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Stripping Down Deceptions: Radu Jude and "The Dead Nation"

Romanian New Wave director Radu Jude has discovered a special way of looking at and behind images.
Patrick Holzapfel
The Dead Nation
A few years after the beginning of what has been labeled the "New Romanian Cinema" the aesthetic and moral agenda of filmmakers working under this banner threatened to become a mere cliché. Too often corruption was filmed with static long shots, too many colors vanished from the images and too much emphasis was placed on the same actors acting in similar roles. The director Radu Jude, who worked as an assistant for Cristi Puiu on the movement's seminal The Death of Mr. Lazarescu (2005), made some strong short films like Shadow of a Cloud (2013), none of which insinuated that he would be the one taking the (not only social) realism of Cristi Puiu, Corneliu Porumboiu, Cristian Mungiu and friends to a new level.  
His latest documentary The Dead Nation shows a filmmaker who has discovered a special way of looking at and behind images. That alone does not qualify for a different approach in Romanian cinema, since offering a doubt in what one can see lies very much at the core of the great Romanian films of the last ten years. However, Jude combined this political motivation with an awareness for abstraction and a greater freedom in style, especially in his last three films, which I would consider a trilogy of buried history. In these films a gap opens between the formative beauty and idyll of images of the past and what they hide. An image with Jude always looks at itself. There is no reality his gaze takes for granted. Additionally, between his Aferim! (2015), Scarred Hearts (2016) and The Dead Nation ideas of racism are at stake: Ideas that feel as relevant today in Romania as elsewhere.
Whereas with Puiu, who undoubtedly is the most gifted and important Romanian filmmaker, a lot happens in the positioning of the camera, Jude uses the camera and even more the sensuality and look of his images to open a gap between what we can see and what we can’t see. With Jude the style becomes a form of deception until he slowly strips down the strategies of deception and we can see what lurks behind. I think, for example, about the stunning postcard-look of Scarred Hearts turning into a realism of banal indifference in the last shots of the film. Sometimes a character might hide in an image we have been looking at for quite some time, as in Aferim!, and sometimes an image hides something just because it exists. Such is the case with The Dead Nation, a documentary entirely consisting of photographs and a soundtrack composed in large parts from excerpts of the diary of Jewish doctor Emil Dorian living in the same time the images were taken. Most of the film takes place between 1937 and 1944, which makes The Dead Nation again a work where Jude digs out stories from before the Communist regime.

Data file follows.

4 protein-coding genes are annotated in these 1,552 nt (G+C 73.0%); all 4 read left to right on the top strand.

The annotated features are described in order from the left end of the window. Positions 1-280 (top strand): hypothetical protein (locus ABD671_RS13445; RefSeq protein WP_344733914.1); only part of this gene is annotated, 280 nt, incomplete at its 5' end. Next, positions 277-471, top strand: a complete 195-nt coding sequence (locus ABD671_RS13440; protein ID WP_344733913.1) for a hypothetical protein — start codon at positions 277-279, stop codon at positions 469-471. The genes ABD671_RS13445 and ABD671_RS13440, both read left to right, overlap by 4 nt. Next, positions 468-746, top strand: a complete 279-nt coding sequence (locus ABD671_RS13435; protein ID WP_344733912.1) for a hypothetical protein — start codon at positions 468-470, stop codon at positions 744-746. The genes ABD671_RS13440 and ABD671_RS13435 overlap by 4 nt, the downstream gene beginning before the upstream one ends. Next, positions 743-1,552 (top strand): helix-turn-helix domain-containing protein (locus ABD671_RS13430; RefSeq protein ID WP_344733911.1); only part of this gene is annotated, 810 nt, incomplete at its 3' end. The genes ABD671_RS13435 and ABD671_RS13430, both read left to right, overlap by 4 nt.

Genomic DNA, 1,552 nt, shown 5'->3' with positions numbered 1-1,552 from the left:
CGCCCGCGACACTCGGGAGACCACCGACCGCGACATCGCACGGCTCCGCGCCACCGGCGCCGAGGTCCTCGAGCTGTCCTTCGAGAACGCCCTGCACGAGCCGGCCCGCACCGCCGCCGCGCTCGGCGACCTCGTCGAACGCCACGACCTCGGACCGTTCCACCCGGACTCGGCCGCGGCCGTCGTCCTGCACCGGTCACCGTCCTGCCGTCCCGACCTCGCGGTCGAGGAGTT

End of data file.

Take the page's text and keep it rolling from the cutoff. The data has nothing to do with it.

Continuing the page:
Immediately it becomes clear that what we can see in the photographs, which originate from the Costică Acsinte collection, differs a great deal from what we can hear on the voiceover. Emil Dorian’s literary output was banned by the anti-semitic regime that ruled in Romania at the beginning of the 1940s. After Max Blecher in Scarred Hearts, another Jewish writer gets an important voice by Jude. What we hear is brutal and hard to bear. It is the stories of anti-semitism in Romania. What we see is nice and reassuring. Images of family life, smiling winter faces. Jude makes a strong point in accepting the redundancy of his dramaturgy. As we move through the years the images don’t really change, only the reports of crimes against Jews become crueler and in their sheer amount, unbearable. It becomes apparent that The Dead Nation is not a film about showing something that was buried, it is about burying something that was shown. I was told that the photographs of Costică Acsinte are very popular in the perception of a rosy view of the Romanian past. Their aesthetic purity and innocence is radically questioned by the film.
The Dead Nation
Nevertheless, Jude resists a didactic approach. He leaves it to the viewer to decide whether to look at the images or listen to the voiceover. Some may want to enjoy the beauty of those romantic and beautiful images, others will not be able to see them at all, and others, such as myself, will find themselves in a gap where the act of seeing gets questioned as such. One really is looking at missing pictures.  
This gap not only opens between seeing and hearing, it is also between the ordinary life of people and the weight of history. The attention to detail of the photographs mirrors the mise en scène Jude chose for his latest films. His style does not necessarily exist to stress moral or dramatic ideas. Instead, it works against those ideas as it offers a glimpse at the sensuality history books are not interested in. From these films by Radu Jude a conflicted view at a troubled history opens.


Radu Jude
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